Whatever this problem is, we will solve it, and that solution can come in all sorts of different packages. Sometimes we just get to a point where that thing just doesn't bother us anymore. We don't really care.

And often when that happens, it just kind of fritters away on its own. That it was our resistance against the circumstance that was actually holding it to us.

It was our focus on it, it was our tight grip around it that was keeping us bound to it.

Other times by abiding through situations and doing the best we can to just keep putting one foot in front of another, staying open,

that a solution does eventually present itself. In those cases, maybe there's just something we had to learn. Maybe there's something we hadn't experienced yet,

or again, maybe it was an issue of us just holding on a little too tight. Maybe it was an issue of us ignoring something that, in hindsight actually turns out to be pretty obvious.

Maybe the change we're waiting for is in ourselves, is for us to do something different. And it's not until the pain and suffering gets great enough that we actually do.

It's not until the point where we finally had enough that we actually do something different, and that's precisely the change life was beckoning us towards. For whatever reason, we were too stubborn or ignorant to hear it.

But again, there's no one size fits all answer. We really do have to go through these experiences, learn everything we can, and then apply that to the best of our ability.

No one can tell us our truth. No one can tell us our path. We have to discover it ourselves. We have to learn to trust ourselves. We have to learn to trust life.

We have to learn to drop a lot of our quarrels and resistance against what's happening, and at the same time continue to persevere working towards change.

It's a balance. It's a balance of being able to endure situations when we need to, and make change when the time for changes come.

And the more awareness we bring to our lives, the more gentle nurturing we bring to ourselves, the easier that path is to walk.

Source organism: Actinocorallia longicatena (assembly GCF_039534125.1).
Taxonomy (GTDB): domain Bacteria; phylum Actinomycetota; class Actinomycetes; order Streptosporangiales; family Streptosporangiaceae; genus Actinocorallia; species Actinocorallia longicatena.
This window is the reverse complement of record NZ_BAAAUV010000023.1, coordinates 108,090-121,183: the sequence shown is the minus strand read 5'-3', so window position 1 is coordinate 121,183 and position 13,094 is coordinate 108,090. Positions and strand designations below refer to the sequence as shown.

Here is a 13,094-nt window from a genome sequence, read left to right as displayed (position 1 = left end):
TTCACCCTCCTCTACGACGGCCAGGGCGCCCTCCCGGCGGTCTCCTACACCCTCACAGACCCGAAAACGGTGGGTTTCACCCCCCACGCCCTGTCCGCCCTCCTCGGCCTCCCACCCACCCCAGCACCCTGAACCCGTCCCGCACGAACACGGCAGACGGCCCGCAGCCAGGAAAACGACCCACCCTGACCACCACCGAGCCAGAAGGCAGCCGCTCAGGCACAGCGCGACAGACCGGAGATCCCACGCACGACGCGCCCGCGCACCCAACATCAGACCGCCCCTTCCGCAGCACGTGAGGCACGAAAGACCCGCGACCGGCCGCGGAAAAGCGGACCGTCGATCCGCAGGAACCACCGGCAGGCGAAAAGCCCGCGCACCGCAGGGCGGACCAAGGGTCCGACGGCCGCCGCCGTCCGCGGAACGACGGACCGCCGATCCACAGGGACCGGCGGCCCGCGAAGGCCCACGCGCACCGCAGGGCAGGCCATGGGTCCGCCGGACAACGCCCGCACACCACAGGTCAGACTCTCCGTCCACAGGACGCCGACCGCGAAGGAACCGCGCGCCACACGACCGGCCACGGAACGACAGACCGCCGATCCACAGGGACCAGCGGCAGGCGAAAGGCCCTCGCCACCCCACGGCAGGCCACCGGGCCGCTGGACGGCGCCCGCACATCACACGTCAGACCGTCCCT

It's a combination of qualities. It's both letting go and moving forward.

It's not completely passive, it's not completely active. It's the balance of the two. It's the interplay between acceptance and effort to create change.

It's not one or the other, it's both. We find our way through our lives along the way. We find the best path for us by trying all sorts of different routes and trusting that when we found our own, we'll know.

It's using times of suffering, times of confusion, times of needing change as opportunities to learn something, to learn something more about ourselves,

to learn something more about life, to perhaps have some old behaviors that we had been leaning on, fail us so that we can find new ones.

Everything that's happening to us is leading us somewhere. So the question is, are we willingly going? The question is, are we listening to the way-finding messages that we're getting along the way?

Can we find the strength to have the faith, to have the knowing that we can persevere, and at the same time, have the humility and openness to get the message that some sort of change is required and then integrate it?

This is complicated. It's complicated and hard to hold multiple ideas at the same time. To be both rigid and flexible, to be both open and hurting, it's really hard. But that's also why life is meant to be lived one step at a time.

The further out we go with our plans and strategies, the more likely they are to fail us. The more likely they are to prevent us from paying attention,

and really learning what life is trying to teach us, really missing the opportunity to expand within ourselves.

And so we go through life one step at a time, one day at a time, and just keep going. Keep doing the best we can. Keep learning as much as we can.

Keep acknowledging truth wherever we find it. And we do this enough, we do this persistently. We not only find our way through life, but we find our way to the life that is best for us.